Expedition News
April 2008 – Volume Fifteen, Number Four

EXPEDITION NEWS, now in its 14th year, is the monthly review of significant expeditions, research projects and newsworthy adventures. It is distributed online to media representatives, corporate sponsors, educators, research librarians, explorers, environmentalists, and outdoor enthusiasts. This forum on exploration covers projects that stimulate, motivate and educate.


After successfully completing the world's first carbon neutral expedition by driving from the U.K. to Timbuktu in a truck fueled by chocolate biodiesel late last year, the British BioTruck II team is now preparing for their next eco-adventure, flying from the U.K. to India in fall 2008 using a fuel made from landfill waste. Starting from the Eden Project in Cornwall, U.K., they'll be using the low-carbon fuel to power the BioTruck II and two small powered paramotors (motorized parachutes) to prove the viability of bio-aviation fuel made from rubbish. It's a technology that could one day have all passenger flights cutting carbon and putting rubbish to good use.

Far from hair-brained eco-nonsense, this expedition is being monitored by independent experts who will certify the carbon footprint and ecological value. The BioFuel Flying Expedition to India team is looking for a single title sponsor that can meet the 80,000 operating budget for the expedition, but will also consider smaller contributions for a share of the exposure.

The expedition organizer is former journalist Andy Pag, 34, of London, who has 15 years of experience organizing vehicle-based expeditions across Africa and other parts of the world. The last expedition is said to have generated 500,000 of media value. (For more information: Andy Pag, tel.: +44 (0)797-494-2796,,


Buettner Reveals Secrets of Longevity

During two recent expeditions to Nicoya, Costa Rica, explorer and longevity expert, Dan Buettner, 47, from Minneapolis, and his team of scientists found the healthiest, longest-lived region in world and the lifestyle factors that explain that longevity.

For the past seven years, Buettner has spearheaded the Blue Zones project, which has identified and studied four Blue Zones - pockets around the world where people live measurably longer, healthier lives (See EN, October 2004)

In his new book, The Blue Zone, published last month by National Geographic, he explains that a Costa Rican man at age 60 has about twice the chance of reaching age 90 as does a man living in the United States, France, or even Japan. Costa Rica spends only 15 percent of what America does on health care, yet its people appear to be living longer, seemingly healthier lives than people in any other country on Earth. All have taken advantage of Costa Rica's excellent public health system. Their diet consists largely of corn, beans, pork, garden vegetables and an abundance of fruit, much of it grown on trees in and around their yards, writes Buettner.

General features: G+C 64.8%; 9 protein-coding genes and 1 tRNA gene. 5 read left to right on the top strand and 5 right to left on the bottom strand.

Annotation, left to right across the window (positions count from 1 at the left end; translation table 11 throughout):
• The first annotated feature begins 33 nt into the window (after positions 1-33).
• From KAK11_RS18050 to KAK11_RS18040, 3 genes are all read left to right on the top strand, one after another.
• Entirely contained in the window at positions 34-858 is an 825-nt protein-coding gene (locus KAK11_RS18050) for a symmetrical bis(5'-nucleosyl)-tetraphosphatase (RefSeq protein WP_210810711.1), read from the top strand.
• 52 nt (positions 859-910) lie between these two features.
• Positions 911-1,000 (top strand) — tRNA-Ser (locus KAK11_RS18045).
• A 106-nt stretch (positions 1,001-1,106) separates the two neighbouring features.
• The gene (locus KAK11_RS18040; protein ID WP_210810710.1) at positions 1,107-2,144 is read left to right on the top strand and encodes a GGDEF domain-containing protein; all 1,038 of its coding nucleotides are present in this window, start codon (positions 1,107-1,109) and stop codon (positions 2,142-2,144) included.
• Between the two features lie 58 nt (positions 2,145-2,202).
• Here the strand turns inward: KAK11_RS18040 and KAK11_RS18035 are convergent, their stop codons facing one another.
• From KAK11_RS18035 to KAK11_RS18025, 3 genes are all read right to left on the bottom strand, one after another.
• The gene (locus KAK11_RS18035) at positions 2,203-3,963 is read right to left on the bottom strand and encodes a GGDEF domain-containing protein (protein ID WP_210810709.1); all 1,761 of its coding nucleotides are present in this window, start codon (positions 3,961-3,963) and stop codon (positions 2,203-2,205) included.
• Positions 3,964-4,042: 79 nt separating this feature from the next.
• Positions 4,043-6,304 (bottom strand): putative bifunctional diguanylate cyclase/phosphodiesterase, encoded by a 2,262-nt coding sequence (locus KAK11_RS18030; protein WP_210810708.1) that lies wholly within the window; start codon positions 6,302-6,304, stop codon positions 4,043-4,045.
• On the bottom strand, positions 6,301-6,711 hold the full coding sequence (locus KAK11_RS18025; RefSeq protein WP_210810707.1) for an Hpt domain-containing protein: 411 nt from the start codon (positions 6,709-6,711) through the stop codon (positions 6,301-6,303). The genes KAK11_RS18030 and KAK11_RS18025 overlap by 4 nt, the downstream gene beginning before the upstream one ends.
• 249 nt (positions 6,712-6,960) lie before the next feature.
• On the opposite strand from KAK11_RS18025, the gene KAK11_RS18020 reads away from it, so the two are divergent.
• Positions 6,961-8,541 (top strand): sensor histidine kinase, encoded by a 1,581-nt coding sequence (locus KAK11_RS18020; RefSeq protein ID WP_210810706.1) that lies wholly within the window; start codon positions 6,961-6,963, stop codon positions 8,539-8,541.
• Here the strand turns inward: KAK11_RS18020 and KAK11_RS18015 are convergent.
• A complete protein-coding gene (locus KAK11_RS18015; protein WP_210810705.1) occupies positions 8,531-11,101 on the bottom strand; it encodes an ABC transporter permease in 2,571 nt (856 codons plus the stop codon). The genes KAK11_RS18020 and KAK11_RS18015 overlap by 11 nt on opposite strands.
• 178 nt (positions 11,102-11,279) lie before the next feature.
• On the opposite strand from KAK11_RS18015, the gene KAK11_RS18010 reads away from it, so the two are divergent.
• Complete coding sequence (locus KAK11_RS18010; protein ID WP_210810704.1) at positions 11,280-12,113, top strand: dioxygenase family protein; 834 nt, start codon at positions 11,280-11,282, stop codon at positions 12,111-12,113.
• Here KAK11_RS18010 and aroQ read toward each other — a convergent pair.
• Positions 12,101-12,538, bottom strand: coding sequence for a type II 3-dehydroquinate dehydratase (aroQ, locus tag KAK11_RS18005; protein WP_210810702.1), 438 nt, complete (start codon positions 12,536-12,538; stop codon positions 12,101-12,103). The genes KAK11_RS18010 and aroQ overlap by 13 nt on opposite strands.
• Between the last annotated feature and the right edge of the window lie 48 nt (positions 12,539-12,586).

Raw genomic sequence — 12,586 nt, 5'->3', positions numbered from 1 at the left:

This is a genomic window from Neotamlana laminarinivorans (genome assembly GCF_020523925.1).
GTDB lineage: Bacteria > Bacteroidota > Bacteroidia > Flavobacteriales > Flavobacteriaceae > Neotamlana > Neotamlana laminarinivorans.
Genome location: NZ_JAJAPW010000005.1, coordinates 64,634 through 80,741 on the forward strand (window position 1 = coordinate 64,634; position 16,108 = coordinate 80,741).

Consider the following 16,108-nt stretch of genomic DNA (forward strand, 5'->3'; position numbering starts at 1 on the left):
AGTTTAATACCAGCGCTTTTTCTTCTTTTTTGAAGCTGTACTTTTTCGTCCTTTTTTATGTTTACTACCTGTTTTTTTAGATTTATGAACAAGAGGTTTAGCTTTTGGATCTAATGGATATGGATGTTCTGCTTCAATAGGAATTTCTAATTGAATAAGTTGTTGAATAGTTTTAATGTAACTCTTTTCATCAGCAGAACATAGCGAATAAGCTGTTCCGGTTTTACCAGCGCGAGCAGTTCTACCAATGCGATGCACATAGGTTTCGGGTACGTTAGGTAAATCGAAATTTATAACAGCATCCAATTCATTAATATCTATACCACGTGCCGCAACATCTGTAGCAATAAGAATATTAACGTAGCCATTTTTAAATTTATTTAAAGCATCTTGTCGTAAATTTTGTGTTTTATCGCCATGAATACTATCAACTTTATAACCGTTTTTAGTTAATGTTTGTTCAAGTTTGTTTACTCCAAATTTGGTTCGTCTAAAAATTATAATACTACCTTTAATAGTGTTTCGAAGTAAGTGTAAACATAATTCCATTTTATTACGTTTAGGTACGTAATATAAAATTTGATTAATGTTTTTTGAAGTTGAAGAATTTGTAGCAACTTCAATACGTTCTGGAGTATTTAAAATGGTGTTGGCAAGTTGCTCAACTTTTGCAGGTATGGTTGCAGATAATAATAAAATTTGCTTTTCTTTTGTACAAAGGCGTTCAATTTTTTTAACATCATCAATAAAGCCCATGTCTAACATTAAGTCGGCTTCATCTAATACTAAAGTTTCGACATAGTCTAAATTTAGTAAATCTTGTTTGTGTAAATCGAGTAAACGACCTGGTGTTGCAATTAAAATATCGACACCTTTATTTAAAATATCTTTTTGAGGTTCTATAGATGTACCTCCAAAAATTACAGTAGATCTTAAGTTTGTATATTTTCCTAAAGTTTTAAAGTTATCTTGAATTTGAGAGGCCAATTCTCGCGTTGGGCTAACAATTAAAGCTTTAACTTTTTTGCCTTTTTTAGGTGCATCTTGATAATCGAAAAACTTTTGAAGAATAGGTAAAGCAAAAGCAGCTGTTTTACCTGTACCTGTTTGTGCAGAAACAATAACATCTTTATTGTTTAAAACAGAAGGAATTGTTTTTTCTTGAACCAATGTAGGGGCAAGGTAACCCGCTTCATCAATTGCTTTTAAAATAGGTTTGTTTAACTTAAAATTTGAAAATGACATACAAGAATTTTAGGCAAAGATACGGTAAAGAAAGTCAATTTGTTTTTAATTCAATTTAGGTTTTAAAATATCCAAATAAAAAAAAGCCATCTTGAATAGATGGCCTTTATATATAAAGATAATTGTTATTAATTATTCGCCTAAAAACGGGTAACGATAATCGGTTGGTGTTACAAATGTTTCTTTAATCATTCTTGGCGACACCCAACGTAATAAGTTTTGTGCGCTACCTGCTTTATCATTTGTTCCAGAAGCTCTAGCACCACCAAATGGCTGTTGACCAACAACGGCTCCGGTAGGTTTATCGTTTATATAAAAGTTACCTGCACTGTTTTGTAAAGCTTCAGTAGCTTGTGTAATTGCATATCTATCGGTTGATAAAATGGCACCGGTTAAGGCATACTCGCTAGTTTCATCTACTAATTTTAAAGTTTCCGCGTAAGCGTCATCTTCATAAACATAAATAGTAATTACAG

Who are the longest-lived Americans? Buettner says that for the past half-century, members of the Seventh Day Adventist community in Loma Linda, Calif., whose faith endorses healthy living, lead the nation in the longest life expectancy. Consider this portrait of longevity from his book:

"Marge Jettson, 103, barreled down the San Bernardino Freeway in her root beer- colored Cadillac Seville, peering from behind dark sunshades, her head barely clearing the steering wheel. She was late for one of several volunteer commitments she had that day, and she calmly but firmly goosed the Caddy's throttle. It was early on a Friday morning, and she'd already walked a mile, lifted weights, and eaten her oatmeal breakfast."

(For more information:


Sundance, Schmundance. Capt. Scott's Boards Are Hot – What impressed us most about a recent visit to the Sundance Film Festival in Park City, Utah, were not fleeting glimpses of Danny Glover or Jodie Foster dashing about. No, it was the antique pair of skis from Capt. Robert F. Scott's ill-fated Terra Nova Expedition of 1910-12 on display at Southwest Indian Traders on Main Street.

The skis were originally purchased from The Antiques Shop, currently called Then and Now Antiques, on Crwys Road, Cardiff, England, in 1988. The owner of the shop at that time said that they had been recovered from a property in the Cardiff Bay area along with items of Victorian and Edwardian furniture and various bric-a-brac of the same period in a house clearance sale.

The Cardiff Bay area was formerly know as Tiger Bay and in the early part of the 20th century was notorious for its maritime and multiculutral community. Scott's Terra Nova sailed from and returned to Cardiff in the months before and after his fateful Antarctic Expedition.

One owner of the skis in the late 1980s consulted Adrian Chess who worked at National Museum Wales. Chess suggested that the skis could easily be relics from the Terra Nova. How else would a pair of Norwegian exploration skis of a former epoch end up in a city with no snow? It made sense. Chess said that by observing the design and the shape, he could confirm that the skis were certainly Norwegian, very old and likely to have been used in an expedition sailing from Cardiff.

The maker's name on the binding plates was eroded by the rubbing action of the boots, suggesting very "aggressive use," as one might expect on an expedition. It is known that when the Terra Nova returned to Cardiff that much of the ship's contents were informally offloaded onto the local community, perhaps for reasons that would today seem illogical. But at that time, the general sentiment of grief and tragedy might have rendered the contents of the ship as being of little value.